COMMEMORATION INTERNATIONAL DAY OF THE AFRICAN CHILD
IDAY Ghana as part of activities to commemorate international day of the African child organized a one day durbar in Dangbe West District in the Greater Accra. The programme was held on 16th June under the theme: “Accelerating Our Collective Effort to End Marriage and Promote Girl Child Education in Ghana”.
In an opening remarks, the country coordinator of IDAY Ghana, Mr. Kenneth Nana Amoateng emphasize the importance of education and encourage parents to send their children to schools and ensure they provide equal opportunity for boys and girls. He noted that IDAY Ghana is seeking to end child marriage and help parents with sustainable livelihood projects to enable them support their children to go to school.
According to district education officer, education is key and empathize its importance to parents and urge them to encourage their children to take their studies seriously since education is the only means that they can better lives and that of their community.
She encourage parents to take interest in the academic performance of their children by monitoring their school attendance and take note of concerns that teachers may have or express about their children so that they can take measure to address it.
In a statement read by JOAN of IDAY Ghana ambassador, education is very important for every child whether boy or girl and commended successive governments in Ghana for their efforts towards ensuring girl-child education in Ghana.
She noted that early or force marriage are harmful to girls because they are still children and do not understand what marriage is and its responsibilities because girls marry and become mothers as young as twelve years and many of them die in maternity during child birth.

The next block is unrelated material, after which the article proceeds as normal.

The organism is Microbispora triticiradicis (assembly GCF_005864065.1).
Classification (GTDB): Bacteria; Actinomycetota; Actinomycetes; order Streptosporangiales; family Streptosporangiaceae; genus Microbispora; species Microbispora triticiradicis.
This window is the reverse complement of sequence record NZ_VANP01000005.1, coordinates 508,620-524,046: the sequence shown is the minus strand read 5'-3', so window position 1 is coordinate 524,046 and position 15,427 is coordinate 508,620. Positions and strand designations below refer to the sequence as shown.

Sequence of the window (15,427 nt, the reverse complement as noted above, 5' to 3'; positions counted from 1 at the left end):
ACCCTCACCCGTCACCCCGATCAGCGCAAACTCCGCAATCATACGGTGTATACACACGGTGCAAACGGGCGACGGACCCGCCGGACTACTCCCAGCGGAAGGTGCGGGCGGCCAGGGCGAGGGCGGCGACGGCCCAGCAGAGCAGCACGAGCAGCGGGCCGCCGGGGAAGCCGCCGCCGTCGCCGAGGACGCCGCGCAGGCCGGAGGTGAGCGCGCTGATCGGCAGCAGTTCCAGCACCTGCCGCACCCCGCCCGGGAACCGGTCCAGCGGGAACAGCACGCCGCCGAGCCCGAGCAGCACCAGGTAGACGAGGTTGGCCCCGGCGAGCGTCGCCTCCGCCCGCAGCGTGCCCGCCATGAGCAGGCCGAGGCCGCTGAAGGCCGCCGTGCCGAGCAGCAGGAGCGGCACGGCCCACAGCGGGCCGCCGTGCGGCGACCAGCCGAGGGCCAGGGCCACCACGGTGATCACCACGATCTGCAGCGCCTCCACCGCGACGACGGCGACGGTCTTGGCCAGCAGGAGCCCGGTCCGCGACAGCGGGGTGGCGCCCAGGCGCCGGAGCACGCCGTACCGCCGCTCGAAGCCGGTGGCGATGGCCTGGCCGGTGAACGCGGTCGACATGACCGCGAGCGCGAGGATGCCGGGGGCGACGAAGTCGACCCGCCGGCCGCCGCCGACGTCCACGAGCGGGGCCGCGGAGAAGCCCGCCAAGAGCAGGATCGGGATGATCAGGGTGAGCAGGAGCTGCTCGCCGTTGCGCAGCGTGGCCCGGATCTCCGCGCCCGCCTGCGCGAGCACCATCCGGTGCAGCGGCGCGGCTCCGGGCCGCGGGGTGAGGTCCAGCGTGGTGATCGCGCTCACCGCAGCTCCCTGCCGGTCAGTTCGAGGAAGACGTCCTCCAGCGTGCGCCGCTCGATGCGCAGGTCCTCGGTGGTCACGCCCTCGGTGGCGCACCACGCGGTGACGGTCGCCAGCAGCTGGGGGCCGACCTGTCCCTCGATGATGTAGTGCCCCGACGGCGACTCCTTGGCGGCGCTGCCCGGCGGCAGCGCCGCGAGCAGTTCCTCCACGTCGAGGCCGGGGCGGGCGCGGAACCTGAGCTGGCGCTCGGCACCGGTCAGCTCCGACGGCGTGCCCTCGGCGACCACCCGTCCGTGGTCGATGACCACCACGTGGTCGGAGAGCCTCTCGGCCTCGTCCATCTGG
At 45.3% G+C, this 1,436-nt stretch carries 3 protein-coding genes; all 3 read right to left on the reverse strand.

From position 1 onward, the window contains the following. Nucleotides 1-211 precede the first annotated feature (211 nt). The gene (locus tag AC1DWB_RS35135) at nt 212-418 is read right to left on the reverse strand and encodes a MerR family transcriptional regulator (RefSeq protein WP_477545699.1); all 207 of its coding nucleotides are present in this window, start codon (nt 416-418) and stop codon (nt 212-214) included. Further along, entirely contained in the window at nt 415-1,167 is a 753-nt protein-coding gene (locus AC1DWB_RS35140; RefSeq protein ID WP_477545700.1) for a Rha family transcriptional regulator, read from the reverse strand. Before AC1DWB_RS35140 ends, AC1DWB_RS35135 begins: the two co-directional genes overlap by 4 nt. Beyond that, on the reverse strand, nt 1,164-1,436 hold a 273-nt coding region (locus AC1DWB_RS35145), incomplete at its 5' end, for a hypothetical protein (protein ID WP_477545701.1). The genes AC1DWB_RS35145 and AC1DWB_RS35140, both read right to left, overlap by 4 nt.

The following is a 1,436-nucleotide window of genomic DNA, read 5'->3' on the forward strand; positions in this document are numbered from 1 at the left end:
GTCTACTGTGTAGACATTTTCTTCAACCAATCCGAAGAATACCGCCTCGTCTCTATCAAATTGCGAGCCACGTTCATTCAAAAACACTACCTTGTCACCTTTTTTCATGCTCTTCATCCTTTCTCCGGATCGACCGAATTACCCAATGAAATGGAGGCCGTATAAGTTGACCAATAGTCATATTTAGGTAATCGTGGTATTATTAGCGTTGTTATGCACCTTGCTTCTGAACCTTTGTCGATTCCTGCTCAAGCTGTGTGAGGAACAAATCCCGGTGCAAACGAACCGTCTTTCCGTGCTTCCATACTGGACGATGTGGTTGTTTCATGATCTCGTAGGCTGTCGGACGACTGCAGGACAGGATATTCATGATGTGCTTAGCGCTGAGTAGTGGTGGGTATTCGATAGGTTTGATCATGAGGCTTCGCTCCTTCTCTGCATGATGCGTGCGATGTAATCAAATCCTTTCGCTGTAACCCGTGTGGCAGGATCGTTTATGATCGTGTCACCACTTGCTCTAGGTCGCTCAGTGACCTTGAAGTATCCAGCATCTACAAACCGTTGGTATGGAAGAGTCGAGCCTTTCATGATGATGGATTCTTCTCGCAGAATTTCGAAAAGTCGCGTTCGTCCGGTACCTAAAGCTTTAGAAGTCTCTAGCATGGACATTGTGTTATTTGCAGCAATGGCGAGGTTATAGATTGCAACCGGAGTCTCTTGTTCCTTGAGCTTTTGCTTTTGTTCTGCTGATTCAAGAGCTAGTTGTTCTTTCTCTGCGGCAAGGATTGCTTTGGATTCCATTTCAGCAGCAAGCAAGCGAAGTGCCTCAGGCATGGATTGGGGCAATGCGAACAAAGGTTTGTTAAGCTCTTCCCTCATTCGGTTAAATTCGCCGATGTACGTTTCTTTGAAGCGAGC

According to Miss. Joan, if a girl is educated, she is less likely to be victim of domestic and sexual violence. If they go to school, the probability that their husbands will abuse or molest them is very low. In the unlikely event that their husband beat them, as an educated women they will know what to do. That is why Victor Hugo says ‘He who opens a school door, closes a prison door’.
She encourage girls to seek knowledge because is power and urge them not to kowtow to lies that a women is meant for the kitchen and baby nursing alone.
A speech delivered by Mr. Selorm Atsu-Amedoadzi Yaw indicated that According to Millennium Development Goal 2, every child must be in school by the end of 2015 but it seems Ghana is losing in this because one in three girls in low and middle-income countries like Ghana are married by age 18 and children of African women with less than 5 years of school have a higher mortality rate.
He pointed out that the causes of early child marriage is because parents see girls as burden on the family so they give them out for marriage to relieve them of this burden. He said, poverty is a major reason why parents give their daughter in marriage in order to reduce family expenses by ensuring they have one less person to feed,clothe and educate. On the part of the man, the dowry is also less because the bride is young and uneducated.
He enumerated several effects of early child marriage which include:
· The problem of poverty worsens because the young girl becomes a burden on the man who would have to work alone to feed both his wife and children.
· They would end up giving birth to many children whom they cannot take care off because they married early.
· Domestic violence: more men are more likely to beat their wives because they see them to be young and uneducated and for that matter don’t know anything about the law
Mr. Selorm noted that when girls avoid early marriage and stay in school, they would make a greater contribution to their families and communities in a long term. This would make them more responsible.
Giving meaning to the theme for discussion young women present at the open forum called upon Governments to give better opportunities girls especially those in the rural areas by investing adequately in Education, Health and Economic activities in their community.
The girls also noted that, rural girls need equal opportunities in education so that they can contribute their quota in their communities for national development.
The forum attracted 250 school children, parents, teachers and opinion leaders in the Lep community.